Writing Exercise- Writing Tragedy (or Satire) from Real Experiences.

Today started with a tragedy. One that is known to throw writers into a depression so deep, they may emerge as right-wing pundits. My Keurig broke.  For those uninitiated to the absolute coolness factor of the Keurig coffee machine I offer you this review:
Mornings became easier when I discovered Keurig. I jump out of bed to have my coffee instead of dreading the grind of the filter. My Keurig is ridiculously easy to use. Brews a perfect cup. No paper filters needed. No grinds in the bottom of the cup. No clean up; just toss the K-cup into the trash. I’m exhilarated with my Keurig every morning. People are impressed with my magnificent machine.
Keurig’s are expensive, so I was thrilled to find mine at an Estate sale and only paid $30 for this master brewer. I start most mornings with a mug of hot coffee and end each evening with a cup of hot, peppermint tea. It’s lovely.
The founders developed the company based on brewing single cups of coffee. Brewing single cups provides for better consistency in the quality of the coffee. It also can be used to heat water in less than 20 seconds. A perfect cup of coffee every time. I love this machine. It makes me a better person.
Now it is broken. I don’t know how I will go on with just my French Press. I may have to pay retail to replace it, which is blasphemy for me. I will comb Craigslist first, and then wander into Bed, Bath and Beyond. I will find my happy place again.
Tragedy is also irony, satire and comedy. There can be high tragedy- where the stakes are high and almost certainly end in death or low tragedy that just drives home the point of the sad state of affairs.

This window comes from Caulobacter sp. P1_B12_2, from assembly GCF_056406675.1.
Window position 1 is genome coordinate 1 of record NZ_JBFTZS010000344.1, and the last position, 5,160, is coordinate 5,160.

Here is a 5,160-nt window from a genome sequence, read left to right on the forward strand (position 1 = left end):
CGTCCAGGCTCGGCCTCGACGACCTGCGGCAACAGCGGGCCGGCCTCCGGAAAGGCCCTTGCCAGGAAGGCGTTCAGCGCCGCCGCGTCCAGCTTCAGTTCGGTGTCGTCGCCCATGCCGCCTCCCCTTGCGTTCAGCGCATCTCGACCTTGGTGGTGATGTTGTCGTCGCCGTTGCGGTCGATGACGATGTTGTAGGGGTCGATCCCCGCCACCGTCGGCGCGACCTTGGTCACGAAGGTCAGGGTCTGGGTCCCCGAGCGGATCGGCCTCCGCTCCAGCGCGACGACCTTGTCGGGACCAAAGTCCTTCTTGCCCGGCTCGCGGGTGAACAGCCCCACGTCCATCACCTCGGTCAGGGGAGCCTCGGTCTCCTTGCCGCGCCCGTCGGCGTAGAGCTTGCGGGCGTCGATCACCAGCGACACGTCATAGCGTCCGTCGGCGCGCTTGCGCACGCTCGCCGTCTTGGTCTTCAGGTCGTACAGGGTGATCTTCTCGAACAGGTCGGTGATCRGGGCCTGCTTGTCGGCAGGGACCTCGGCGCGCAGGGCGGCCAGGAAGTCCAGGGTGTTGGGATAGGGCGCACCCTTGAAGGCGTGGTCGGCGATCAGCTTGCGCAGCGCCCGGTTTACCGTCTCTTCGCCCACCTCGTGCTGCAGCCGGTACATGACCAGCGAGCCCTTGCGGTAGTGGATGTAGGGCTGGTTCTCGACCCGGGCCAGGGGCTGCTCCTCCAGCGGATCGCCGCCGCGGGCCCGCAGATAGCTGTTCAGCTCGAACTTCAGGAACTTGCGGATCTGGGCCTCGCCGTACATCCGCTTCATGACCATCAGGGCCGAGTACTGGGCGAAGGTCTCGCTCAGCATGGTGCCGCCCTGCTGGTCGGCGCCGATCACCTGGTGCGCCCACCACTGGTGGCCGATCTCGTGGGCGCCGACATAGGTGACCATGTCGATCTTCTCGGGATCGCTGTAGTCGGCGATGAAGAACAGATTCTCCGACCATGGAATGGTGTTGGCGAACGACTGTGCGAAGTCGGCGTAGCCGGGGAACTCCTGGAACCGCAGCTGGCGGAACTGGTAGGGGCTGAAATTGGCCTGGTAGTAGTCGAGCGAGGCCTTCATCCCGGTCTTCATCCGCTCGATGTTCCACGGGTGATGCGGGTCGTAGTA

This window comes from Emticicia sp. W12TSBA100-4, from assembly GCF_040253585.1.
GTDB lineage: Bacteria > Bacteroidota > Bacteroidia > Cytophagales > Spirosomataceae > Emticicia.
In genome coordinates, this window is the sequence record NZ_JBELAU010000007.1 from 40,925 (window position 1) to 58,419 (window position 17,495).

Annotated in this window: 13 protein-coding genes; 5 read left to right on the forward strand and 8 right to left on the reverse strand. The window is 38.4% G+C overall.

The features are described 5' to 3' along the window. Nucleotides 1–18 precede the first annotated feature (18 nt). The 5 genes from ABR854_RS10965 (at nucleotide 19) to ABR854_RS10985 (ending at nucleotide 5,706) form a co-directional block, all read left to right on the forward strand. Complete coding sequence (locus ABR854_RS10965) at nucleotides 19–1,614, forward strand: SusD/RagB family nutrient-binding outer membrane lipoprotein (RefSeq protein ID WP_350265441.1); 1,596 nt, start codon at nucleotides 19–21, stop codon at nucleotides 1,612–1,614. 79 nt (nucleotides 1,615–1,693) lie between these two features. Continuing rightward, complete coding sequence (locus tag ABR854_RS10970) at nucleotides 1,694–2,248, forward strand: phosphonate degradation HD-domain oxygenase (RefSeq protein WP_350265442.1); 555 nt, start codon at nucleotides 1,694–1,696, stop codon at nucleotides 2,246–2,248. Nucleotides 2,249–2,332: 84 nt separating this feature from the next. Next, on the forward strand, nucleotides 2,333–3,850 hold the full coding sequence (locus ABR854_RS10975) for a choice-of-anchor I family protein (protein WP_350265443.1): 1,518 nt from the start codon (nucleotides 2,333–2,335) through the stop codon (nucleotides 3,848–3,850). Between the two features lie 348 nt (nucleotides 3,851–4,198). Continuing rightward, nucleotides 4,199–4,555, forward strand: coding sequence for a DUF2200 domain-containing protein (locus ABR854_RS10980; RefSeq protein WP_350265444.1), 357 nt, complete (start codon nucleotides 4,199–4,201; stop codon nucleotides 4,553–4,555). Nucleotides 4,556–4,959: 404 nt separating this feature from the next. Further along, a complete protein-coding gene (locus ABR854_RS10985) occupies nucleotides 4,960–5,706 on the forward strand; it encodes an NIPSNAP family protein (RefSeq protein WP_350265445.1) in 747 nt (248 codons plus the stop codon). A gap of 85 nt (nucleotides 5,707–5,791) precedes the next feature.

When a writer embarks on tragedy- they use the drama to create.  All the emotion of the saturation can be turned into prose using the real details or a thinly veiled facsimile of them. Using your passion to create, not only heals the sting, but the inscribing commencement can lead to a satisfying conception.
According to Aristotle, most tragedies follow a basic outline and have the same basic principles.
1. Unity of Time: Everything should happen within the same amount of time it would really take. For example, don’t skip five years in the middle. 

2. Unity of Place: Things should all happen around the same setting or few settings, and not skip all around the country. 

3. Unity of Action: Each thing a character does should not be random; it should affect something that happens later. Any coincidences should lead to something else. The plot should flow, and not be episodic.
Writing Exercise: 
Today, on this sad, sad day, I want you to write a kitchen tragedy. Use these elements:
1. Recall an event where something went wrong in your kitchen.
2. Throw into that kitchen a famous person (alive or dead)
3. This is all happening in 1980.
Write at least 1000 words and make sure you stick to the elements of drama, even if you are writing satire.